Koshering salt, usually referred to as kosher salt in the US, is a variety of edible salt with a much larger grain size than some common table salt. Like common table salt, kosher salt consists of the chemical compound sodium chloride.
Unlike some common table salt, kosher salt typically contains no additives such as iodine, although some brands will include anticaking agents in small amounts. Additive-free nonkosher salt is also readily available.
The term "kosher salt" comes from its use in making meats kosher by removing surface blood, not from its being made in accordance with the guidelines for kosher foods as written in the Torah, as nearly all salt is kosher, including ordinary table salt.
One salt manufacturer considers the term ambiguous, and distinguishes between "kosher certified salt" and "koshering salt": "Koshering salt" has the "small, flake-like form" useful in treating meat, whereas "kosher certified salt" is salt that has been certified as such by an appropriate religious body.
Manufacturing and use
Rather than cubic crystals, kosher salt has a flat plate-like shape. Kosher salt may also have a hollow pyramidal shape. The flat form of kosher salt is usually made when cubic crystals are forced into this shape under pressure, usually between rollers. The pyramidal salt crystals are generally made by an evaporative process called the Alberger process. Kosher salt is usually manufactured with a grain size larger than table salt grains.
The traditional use of kosher salt is for removing surface blood from meat by desiccation, as part of the koshering process for meat. The meat is soaked in cool water, drained, covered with a thin layer of salt, then allowed to stand on a rack or board for an hour. The salt remains on the surface of the meat, for the most part undissolved, and absorbs fluids from the meat. The salt grains are then washed off and discarded, carrying away the fluids absorbed. Compare this process to full desiccation of meat, which yields salt-cured meat.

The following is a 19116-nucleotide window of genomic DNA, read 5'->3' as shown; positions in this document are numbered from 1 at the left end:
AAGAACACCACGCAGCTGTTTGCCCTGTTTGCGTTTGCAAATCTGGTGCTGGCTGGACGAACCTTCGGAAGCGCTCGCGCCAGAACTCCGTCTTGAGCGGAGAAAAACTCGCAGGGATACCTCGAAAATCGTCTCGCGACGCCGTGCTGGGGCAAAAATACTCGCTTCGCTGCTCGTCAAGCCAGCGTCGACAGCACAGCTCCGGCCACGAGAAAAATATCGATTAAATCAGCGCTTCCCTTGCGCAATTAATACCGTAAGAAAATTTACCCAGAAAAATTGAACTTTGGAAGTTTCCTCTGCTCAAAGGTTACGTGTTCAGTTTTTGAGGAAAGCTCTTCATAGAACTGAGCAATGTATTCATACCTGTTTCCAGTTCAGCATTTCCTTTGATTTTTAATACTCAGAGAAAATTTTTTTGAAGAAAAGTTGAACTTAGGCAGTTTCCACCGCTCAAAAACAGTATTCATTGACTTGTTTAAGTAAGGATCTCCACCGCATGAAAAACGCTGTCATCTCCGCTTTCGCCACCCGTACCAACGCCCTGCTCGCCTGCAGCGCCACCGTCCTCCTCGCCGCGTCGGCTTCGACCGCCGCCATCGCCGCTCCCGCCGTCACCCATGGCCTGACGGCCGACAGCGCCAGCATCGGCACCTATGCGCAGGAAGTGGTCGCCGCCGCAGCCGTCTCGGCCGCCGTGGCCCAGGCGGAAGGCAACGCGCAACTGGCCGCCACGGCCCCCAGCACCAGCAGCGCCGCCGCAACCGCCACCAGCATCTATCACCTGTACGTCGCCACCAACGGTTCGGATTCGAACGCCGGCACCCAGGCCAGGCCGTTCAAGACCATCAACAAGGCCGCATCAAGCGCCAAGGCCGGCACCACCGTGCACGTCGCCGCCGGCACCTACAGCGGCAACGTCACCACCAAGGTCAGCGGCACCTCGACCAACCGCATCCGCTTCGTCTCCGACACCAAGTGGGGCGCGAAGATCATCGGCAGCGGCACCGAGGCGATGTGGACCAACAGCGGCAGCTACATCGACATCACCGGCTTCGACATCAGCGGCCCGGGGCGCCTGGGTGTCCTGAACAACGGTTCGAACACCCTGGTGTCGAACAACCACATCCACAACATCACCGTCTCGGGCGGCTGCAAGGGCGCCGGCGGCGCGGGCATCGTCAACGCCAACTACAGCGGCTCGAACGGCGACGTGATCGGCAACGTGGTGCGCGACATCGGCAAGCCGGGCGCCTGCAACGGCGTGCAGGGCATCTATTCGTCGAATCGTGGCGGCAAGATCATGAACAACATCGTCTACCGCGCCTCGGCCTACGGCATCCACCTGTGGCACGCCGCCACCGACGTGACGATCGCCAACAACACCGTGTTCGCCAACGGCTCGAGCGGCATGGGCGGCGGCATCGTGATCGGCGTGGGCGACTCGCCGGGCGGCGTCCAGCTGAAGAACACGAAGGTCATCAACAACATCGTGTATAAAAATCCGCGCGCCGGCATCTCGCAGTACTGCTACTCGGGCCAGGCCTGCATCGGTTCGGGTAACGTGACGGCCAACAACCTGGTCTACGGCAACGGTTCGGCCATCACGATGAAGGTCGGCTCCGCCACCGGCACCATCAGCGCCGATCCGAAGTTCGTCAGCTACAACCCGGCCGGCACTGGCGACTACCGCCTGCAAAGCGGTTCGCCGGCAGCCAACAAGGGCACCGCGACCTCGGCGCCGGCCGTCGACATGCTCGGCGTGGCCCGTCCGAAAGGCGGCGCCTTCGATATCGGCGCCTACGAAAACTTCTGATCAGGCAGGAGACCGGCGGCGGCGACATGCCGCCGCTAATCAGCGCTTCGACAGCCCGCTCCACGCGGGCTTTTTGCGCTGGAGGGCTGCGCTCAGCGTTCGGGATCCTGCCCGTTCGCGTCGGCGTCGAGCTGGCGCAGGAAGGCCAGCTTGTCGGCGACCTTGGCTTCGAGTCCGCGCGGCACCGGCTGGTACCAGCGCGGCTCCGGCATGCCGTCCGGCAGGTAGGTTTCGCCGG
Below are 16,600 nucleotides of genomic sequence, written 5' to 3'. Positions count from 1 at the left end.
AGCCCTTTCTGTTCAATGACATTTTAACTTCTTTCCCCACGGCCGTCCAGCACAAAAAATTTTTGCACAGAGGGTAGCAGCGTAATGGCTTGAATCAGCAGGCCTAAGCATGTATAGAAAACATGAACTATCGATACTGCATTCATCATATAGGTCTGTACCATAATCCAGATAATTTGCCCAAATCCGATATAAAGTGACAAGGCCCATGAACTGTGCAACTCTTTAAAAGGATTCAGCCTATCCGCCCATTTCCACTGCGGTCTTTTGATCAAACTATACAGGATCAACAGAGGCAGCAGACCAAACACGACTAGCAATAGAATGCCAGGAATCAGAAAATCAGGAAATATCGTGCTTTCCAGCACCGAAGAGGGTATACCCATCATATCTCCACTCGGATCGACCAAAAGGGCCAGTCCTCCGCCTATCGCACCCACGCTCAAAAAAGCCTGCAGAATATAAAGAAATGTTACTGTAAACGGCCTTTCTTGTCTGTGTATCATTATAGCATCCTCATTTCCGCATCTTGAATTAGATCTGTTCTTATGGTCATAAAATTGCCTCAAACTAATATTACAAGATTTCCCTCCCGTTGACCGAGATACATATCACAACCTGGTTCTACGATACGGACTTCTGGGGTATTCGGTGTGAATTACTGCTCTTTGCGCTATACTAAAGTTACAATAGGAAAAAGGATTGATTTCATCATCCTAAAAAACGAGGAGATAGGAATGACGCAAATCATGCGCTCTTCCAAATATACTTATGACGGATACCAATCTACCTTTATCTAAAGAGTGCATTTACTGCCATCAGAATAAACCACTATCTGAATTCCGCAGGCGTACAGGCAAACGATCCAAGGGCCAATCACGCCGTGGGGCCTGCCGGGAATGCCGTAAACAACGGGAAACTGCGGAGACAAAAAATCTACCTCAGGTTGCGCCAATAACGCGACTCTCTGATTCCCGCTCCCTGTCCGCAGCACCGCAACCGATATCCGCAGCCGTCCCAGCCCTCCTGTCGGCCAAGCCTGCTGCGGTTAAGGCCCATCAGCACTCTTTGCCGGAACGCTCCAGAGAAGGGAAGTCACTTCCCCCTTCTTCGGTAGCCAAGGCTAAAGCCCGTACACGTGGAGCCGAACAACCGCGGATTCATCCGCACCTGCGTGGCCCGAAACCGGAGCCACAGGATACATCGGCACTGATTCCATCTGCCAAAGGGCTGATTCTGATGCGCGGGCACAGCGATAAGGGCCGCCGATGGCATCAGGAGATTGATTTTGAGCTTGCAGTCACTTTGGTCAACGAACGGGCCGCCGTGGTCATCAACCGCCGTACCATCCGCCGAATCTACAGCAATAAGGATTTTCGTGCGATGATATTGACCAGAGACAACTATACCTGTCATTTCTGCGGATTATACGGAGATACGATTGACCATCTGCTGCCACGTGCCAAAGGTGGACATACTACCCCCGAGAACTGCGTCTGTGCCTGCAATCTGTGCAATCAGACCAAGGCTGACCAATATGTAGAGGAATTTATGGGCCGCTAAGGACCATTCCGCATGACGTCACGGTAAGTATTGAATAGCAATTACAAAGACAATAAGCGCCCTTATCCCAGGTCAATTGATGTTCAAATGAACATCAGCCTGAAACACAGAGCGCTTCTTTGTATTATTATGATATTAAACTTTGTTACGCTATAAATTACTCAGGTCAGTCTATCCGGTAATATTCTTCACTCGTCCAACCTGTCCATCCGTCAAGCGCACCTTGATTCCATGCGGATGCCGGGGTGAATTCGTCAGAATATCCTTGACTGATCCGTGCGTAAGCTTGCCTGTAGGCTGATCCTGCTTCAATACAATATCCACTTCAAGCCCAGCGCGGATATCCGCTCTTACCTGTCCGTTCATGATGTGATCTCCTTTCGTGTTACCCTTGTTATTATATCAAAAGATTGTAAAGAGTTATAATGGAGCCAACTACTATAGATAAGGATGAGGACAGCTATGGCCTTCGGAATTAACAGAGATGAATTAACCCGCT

Use as a seasoning
Kosher salt can be used in nearly all applications, but it is not generally recommended for baking with recipes that use small amounts of liquid (wet ingredients). If there is not enough liquid, the kosher salt will not dissolve sufficiently, and this can result in small bits of salt in the resulting product; in certain applications this is undesirable. In recipes where there is enough liquid to dissolve all the salt, table salt can be replaced by kosher salt, but the volume must be adjusted. Because kosher grains occupy more volume (for equal weight) the volume of kosher salt should be increased. Because kosher salt grains can vary in size considerably from one brand to another, it is recommended that one check the box for a conversion guideline, which is generally provided. If there is no guidance provided, twice as much kosher salt (by volume) to replace table salt serves as a rough estimate. Another reliable technique is to use an equal weight.
- "Kosher Salt Guide". SaltWorks. 2010.
- "Kosher Salt" (PDF). Salt Institute.
- Luban, Yaakov (2010). "Orthodox Union Kosher Primer". Orthodox Union.